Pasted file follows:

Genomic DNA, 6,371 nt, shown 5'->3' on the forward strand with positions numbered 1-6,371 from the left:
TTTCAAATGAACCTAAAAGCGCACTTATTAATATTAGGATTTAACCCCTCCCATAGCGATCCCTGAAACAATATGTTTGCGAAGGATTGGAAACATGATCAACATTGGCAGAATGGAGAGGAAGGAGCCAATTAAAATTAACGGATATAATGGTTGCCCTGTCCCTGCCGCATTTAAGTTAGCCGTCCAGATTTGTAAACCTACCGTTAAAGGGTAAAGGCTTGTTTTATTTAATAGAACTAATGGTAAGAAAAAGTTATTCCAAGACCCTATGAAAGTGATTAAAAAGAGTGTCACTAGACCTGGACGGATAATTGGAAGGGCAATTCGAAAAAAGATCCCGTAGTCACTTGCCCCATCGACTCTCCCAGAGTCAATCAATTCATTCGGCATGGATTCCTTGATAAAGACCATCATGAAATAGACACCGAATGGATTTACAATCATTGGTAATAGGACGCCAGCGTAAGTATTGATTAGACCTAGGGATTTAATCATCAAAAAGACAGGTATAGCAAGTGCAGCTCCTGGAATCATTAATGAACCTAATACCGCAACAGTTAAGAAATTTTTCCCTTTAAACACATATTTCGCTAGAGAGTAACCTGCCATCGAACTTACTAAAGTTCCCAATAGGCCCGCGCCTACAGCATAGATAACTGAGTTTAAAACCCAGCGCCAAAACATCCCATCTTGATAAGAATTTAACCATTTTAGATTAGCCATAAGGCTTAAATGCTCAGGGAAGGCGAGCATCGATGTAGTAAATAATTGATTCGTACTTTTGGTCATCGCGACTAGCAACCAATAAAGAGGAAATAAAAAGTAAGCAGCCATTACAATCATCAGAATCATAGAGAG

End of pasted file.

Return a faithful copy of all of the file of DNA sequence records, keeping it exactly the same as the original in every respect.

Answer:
Genomic DNA, 6,371 nt, shown 5'->3' on the forward strand with positions numbered 1-6,371 from the left:
TTTCAAATGAACCTAAAAGCGCACTTATTAATATTAGGATTTAACCCCTCCCATAGCGATCCCTGAAACAATATGTTTGCGAAGGATTGGAAACATGATCAACATTGGCAGAATGGAGAGGAAGGAGCCAATTAAAATTAACGGATATAATGGTTGCCCTGTCCCTGCCGCATTTAAGTTAGCCGTCCAGATTTGTAAACCTACCGTTAAAGGGTAAAGGCTTGTTTTATTTAATAGAACTAATGGTAAGAAAAAGTTATTCCAAGACCCTATGAAAGTGATTAAAAAGAGTGTCACTAGACCTGGACGGATAATTGGAAGGGCAATTCGAAAAAAGATCCCGTAGTCACTTGCCCCATCGACTCTCCCAGAGTCAATCAATTCATTCGGCATGGATTCCTTGATAAAGACCATCATGAAATAGACACCGAATGGATTTACAATCATTGGTAATAGGACGCCAGCGTAAGTATTGATTAGACCTAGGGATTTAATCATCAAAAAGACAGGTATAGCAAGTGCAGCTCCTGGAATCATTAATGAACCTAATACCGCAACAGTTAAGAAATTTTTCCCTTTAAACACATATTTCGCTAGAGAGTAACCTGCCATCGAACTTACTAAAGTTCCCAATAGGCCCGCGCCTACAGCATAGATAACTGAGTTTAAAACCCAGCGCCAAAACATCCCATCTTGATAAGAATTTAACCATTTTAGATTAGCCATAAGGCTTAAATGCTCAGGGAAGGCGAGCATCGATGTAGTAAATAATTGATTCGTACTTTTGGTCATCGCGACTAGCAACCAATAAAGAGGAAATAAAAAGTAAGCAGCCATTACAATCATCAGAATCATAGAGAG